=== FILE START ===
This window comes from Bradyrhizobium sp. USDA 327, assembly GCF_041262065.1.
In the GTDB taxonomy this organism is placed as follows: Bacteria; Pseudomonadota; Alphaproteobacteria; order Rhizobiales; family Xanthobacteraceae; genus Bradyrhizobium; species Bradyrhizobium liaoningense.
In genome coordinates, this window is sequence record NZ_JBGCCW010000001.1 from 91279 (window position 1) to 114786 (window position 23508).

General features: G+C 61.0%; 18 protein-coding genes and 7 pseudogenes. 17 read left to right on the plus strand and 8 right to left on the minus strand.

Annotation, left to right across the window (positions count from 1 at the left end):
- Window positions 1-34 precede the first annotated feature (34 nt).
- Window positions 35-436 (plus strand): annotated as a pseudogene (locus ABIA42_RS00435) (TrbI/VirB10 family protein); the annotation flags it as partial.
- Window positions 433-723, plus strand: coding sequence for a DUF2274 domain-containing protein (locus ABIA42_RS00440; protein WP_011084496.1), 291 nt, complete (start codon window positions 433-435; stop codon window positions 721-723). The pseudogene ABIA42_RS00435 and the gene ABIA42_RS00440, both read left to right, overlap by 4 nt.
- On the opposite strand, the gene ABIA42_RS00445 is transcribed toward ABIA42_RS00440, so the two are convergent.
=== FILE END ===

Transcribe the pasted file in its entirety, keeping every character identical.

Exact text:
This window comes from Bradyrhizobium sp. USDA 327, assembly GCF_041262065.1.
In the GTDB taxonomy this organism is placed as follows: Bacteria; Pseudomonadota; Alphaproteobacteria; order Rhizobiales; family Xanthobacteraceae; genus Bradyrhizobium; species Bradyrhizobium liaoningense.
In genome coordinates, this window is sequence record NZ_JBGCCW010000001.1 from 91279 (window position 1) to 114786 (window position 23508).

General features: G+C 61.0%; 18 protein-coding genes and 7 pseudogenes. 17 read left to right on the plus strand and 8 right to left on the minus strand.

Annotation, left to right across the window (positions count from 1 at the left end):
- Window positions 1-34 precede the first annotated feature (34 nt).
- Window positions 35-436 (plus strand): annotated as a pseudogene (locus ABIA42_RS00435) (TrbI/VirB10 family protein); the annotation flags it as partial.
- Window positions 433-723, plus strand: coding sequence for a DUF2274 domain-containing protein (locus ABIA42_RS00440; protein WP_011084496.1), 291 nt, complete (start codon window positions 433-435; stop codon window positions 721-723). The pseudogene ABIA42_RS00435 and the gene ABIA42_RS00440, both read left to right, overlap by 4 nt.
- On the opposite strand, the gene ABIA42_RS00445 is transcribed toward ABIA42_RS00440, so the two are convergent.